More on the conference
Developments over the past four years have resulted in the MENA region, and the Muslim world more generally, experiencing a profound conceptual rethinking, including a re-evaluation of notions of global ethics, citizenship and democracy, capitalism and economic development, imperialism, and liberation.
At the heart of much of this rethinking (and attempts to prevent rethinking) have been various models of political Islam. The phenomenon has also been central to the continuing unfolding of events in the region and despite setbacks in certain respects – such as the coup in Egypt, Political Islam will continue to be influential in any reshaping of the MENA region, affecting developments not only in those countries and among those actors that blatantly experienced or participated in the 2011 uprisings, but also others, such as the those involved in the Palestinian struggle.
The next conference of the Afro-Middle East Centre (AMEC) – from 19 to 21 January in Pretoria – will harness the contributions of a diverse group of scholars to deliberate and debate some of these profound changes, with Political Islam as the central focus. Speakers include: Abdulkader Tayob, Abdullahi Gallab, Ashur Shamis, Azzam Tamimi, David Commins, Farid Esack, Hamid Bobboyi, Husnul Amin, Jocelyn Cesari, Joseph Alagha, Khaled Hroub, Larbi Sadiki, Nura Hossainzadeh, Salman Sayyid, Stig Hansen, Stephane Lacroix, Usamah Hamdan.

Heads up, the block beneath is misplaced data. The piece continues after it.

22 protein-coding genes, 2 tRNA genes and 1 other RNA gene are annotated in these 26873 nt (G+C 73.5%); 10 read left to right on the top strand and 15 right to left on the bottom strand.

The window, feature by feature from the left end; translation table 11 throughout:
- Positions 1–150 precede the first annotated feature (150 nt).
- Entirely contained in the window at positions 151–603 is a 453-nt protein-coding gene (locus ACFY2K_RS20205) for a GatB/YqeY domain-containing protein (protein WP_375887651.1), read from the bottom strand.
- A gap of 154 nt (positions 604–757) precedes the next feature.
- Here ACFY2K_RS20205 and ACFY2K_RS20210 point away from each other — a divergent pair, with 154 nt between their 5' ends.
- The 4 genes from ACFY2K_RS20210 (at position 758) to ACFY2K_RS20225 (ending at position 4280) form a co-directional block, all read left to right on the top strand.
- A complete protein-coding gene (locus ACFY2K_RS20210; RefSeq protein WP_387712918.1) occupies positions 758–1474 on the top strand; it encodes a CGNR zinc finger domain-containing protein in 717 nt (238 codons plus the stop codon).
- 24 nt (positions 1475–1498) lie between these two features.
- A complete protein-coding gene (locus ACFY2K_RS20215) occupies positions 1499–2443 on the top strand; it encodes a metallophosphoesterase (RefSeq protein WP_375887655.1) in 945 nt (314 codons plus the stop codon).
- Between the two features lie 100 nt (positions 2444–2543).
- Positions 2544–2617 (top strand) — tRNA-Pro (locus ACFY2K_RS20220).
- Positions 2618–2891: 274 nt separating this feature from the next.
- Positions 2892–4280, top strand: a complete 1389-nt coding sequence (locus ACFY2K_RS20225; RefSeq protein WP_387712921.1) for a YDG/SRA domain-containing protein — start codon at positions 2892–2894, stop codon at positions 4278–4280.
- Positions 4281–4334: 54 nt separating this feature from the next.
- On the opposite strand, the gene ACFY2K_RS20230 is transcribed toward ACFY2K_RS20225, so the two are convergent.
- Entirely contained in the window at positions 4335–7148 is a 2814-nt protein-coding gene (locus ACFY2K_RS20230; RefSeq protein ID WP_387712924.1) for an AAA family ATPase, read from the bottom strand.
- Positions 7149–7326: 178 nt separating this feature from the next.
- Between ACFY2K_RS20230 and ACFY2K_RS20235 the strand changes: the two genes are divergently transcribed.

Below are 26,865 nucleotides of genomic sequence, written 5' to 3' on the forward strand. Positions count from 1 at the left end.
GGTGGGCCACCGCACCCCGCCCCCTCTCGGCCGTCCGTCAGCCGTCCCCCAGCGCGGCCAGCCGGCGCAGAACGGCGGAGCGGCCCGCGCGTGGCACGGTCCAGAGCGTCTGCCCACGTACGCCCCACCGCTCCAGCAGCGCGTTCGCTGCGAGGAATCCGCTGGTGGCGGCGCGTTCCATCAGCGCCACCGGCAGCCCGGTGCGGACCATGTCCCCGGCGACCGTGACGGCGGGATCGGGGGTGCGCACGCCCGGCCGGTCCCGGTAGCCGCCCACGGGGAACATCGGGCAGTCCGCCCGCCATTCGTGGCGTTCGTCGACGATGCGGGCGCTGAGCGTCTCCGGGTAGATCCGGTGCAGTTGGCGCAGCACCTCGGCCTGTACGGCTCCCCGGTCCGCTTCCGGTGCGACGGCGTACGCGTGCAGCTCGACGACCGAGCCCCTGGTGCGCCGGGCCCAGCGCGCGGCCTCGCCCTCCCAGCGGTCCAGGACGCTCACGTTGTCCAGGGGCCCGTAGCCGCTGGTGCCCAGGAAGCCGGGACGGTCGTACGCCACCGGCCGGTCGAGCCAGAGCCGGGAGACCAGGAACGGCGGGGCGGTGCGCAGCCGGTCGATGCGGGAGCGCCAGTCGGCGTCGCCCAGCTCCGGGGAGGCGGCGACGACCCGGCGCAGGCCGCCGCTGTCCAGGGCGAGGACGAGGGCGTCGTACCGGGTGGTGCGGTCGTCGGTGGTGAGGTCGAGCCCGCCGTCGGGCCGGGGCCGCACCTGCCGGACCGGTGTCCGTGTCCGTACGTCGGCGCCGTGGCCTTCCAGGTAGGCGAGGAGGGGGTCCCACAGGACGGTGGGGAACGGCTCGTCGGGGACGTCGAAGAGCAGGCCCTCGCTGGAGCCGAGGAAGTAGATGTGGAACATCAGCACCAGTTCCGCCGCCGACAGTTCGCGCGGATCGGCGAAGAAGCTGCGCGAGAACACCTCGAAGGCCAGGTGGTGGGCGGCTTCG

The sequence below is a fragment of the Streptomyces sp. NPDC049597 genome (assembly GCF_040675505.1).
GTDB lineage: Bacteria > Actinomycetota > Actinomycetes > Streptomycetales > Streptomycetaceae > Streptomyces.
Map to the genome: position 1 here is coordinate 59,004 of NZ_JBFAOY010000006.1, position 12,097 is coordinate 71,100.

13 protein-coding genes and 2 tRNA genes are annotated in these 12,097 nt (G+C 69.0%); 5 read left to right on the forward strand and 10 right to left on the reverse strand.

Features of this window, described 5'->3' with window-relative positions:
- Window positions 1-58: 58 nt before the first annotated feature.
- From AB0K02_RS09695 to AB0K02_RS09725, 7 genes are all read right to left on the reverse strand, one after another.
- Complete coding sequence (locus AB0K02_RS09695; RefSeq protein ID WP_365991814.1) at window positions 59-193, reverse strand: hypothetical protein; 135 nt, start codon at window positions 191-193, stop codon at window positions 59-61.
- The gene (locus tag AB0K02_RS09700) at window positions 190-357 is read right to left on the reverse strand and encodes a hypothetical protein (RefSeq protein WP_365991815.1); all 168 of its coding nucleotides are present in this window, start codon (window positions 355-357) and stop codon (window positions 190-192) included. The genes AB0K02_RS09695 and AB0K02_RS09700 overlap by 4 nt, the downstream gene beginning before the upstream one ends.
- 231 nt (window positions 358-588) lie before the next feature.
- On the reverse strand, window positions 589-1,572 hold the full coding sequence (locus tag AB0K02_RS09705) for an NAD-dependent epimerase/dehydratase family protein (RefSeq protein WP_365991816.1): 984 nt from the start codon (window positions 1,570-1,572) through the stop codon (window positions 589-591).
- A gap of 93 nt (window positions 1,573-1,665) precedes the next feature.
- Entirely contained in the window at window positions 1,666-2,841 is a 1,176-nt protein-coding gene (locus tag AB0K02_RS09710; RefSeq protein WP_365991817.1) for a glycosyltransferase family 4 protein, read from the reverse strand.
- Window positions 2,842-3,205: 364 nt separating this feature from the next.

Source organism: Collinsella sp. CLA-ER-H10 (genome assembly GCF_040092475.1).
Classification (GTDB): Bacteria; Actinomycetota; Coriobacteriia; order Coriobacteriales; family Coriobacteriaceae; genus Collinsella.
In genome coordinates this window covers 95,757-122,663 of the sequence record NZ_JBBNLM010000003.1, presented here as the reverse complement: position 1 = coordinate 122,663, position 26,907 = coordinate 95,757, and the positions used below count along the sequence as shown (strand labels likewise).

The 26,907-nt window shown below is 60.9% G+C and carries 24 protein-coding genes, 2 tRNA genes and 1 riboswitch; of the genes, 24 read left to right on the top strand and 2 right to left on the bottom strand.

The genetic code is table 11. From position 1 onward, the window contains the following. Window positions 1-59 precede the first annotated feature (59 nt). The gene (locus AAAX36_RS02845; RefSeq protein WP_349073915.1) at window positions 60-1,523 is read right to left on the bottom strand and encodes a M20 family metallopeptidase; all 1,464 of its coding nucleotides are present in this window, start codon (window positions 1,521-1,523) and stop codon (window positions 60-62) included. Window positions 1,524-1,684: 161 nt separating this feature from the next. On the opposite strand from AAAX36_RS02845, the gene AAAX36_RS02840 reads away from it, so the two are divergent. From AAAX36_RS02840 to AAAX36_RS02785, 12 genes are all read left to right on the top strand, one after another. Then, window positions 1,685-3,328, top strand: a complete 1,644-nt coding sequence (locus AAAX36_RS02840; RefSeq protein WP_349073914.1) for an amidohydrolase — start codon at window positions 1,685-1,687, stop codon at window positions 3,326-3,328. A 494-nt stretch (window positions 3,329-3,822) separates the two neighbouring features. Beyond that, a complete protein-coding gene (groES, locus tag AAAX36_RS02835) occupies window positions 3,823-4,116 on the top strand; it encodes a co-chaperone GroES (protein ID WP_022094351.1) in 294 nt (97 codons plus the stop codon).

Departing from the usual tendency of conceptualising ‘Political Islam’ as a phenomenon that describes Islamic ideological groups that are social movements or political opposition groups, the conference will discuss Political Islam as various forms of Islamic legitimation of state power or political action. It will discuss not only Muslim political actors such as the Muslim Brotherhood, but also the ways in which ruling regimes – in Saudi Arabia, Iran and elsewhere – or proto-regimes such as the Islamic State group, mobilise Islam for their political thought and action. The conference will examine how various Muslim political actors understand their relationship to the issue of political power, and how they use Islam to legitimate this relationship.
Date: Evening of 19 January, full days 20 and 21 January 2015
Venue: Sheraton Pretoria Hotel
If you will attend, you must register online.